$16m bill for government’s cervical cancer bungle

A new cervical cancer test replacing the pap smear will save more lives, Health Minister says.

A new cervical cancer test replacing the pap smear will save more lives, Health Minister says. Photo: Getty

Taxpayers will cough up more than $16 million for the federal government’s bungling of the rollout of a new test said to reduce the incidence of cervical cancer by 30 per cent.

Federal health department boss Martin Bowles has revealed officials have known since before Christmas there was a risk the May 1 deadline for the rollout of the new test would not be met.

But the delay was only revealed last week by a leaked department communique. The new test is now set to be available from December 1.

From May 1, the two-yearly pap test was supposed to be replaced by an improved five-yearly cervical screening test administered by one national register, along with the bowel cancer screening program.

Australia’s chief medical officer Brendan Murphy has told a parliamentary committee taxpayers will spend more than $16.5 million on emergency measures put in place to ensure women can still be tested until December.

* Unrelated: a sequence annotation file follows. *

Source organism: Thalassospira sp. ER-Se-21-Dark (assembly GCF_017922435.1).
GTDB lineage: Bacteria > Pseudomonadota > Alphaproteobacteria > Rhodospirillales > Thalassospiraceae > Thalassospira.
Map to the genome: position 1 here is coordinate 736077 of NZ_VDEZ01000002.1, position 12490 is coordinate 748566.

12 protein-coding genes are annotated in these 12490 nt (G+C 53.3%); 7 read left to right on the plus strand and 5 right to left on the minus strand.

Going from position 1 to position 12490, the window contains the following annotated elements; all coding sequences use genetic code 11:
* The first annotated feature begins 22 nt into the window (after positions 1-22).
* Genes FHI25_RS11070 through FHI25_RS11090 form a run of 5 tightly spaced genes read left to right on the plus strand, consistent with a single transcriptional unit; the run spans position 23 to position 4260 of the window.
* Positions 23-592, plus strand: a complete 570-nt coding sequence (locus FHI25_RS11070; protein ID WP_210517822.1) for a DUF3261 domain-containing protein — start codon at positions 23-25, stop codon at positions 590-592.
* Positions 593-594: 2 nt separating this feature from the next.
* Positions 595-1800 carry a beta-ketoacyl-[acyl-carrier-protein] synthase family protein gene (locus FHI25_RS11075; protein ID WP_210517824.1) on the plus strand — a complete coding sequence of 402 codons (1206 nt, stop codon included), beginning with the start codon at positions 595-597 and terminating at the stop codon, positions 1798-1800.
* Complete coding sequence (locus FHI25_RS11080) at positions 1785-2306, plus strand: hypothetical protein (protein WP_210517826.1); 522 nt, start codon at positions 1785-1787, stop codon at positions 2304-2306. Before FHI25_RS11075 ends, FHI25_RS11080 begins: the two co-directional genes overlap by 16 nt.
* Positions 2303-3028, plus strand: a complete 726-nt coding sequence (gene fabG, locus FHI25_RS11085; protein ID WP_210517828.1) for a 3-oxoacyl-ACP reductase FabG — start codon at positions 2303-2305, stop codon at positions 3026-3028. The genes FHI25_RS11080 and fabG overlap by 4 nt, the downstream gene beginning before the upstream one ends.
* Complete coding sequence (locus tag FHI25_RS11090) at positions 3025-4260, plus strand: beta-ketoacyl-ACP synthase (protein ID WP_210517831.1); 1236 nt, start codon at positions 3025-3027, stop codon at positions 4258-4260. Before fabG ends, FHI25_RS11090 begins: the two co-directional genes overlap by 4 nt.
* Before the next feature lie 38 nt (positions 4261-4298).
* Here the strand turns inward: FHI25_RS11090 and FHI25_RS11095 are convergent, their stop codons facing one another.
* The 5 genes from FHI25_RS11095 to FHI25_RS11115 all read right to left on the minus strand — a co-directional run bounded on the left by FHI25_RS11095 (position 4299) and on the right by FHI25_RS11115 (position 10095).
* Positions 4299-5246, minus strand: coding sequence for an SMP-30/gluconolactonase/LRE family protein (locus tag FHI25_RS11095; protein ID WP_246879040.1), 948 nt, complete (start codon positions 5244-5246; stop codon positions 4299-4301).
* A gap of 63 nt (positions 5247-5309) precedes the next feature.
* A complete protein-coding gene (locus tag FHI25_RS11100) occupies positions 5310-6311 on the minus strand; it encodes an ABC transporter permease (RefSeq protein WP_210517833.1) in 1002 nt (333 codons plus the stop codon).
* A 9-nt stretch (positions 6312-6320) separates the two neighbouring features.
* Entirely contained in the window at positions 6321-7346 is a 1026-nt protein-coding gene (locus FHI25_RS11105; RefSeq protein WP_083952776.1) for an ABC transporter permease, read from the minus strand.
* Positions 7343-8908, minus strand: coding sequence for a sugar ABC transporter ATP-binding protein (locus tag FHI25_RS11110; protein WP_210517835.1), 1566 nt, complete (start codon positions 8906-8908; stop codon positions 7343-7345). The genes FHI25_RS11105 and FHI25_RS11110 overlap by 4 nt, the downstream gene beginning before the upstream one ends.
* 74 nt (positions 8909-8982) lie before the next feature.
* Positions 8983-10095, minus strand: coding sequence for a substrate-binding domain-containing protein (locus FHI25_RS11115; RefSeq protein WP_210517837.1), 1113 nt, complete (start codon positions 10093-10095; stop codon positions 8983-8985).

That includes a $3 million compensation to pathologists to retain staff who would have been redeployed or let go from May 1.

In an embarrassing backdown, Mr Bowles was forced to admit attempts to blame the delay on Labor were untrue, given the legislation was passed two weeks before the October 30 deadline.

He said combining state and territory registers into one had proved more complex than initially thought.

“Hindsight is a wonderful thing,” he told the hearing.

He defended the decision to give the $220 million contract for the register to Telstra Health, accepting the department was partly to blame for the delay.

Opposition health spokeswoman Catherine King says it’s appalling the government didn’t tell women about the delay back in December.

“After paying $220 million to Telstra, the delay is now going to cost taxpayers around $20 million more – imagine what that money could do for something like gynaecological research,” she told AAP.

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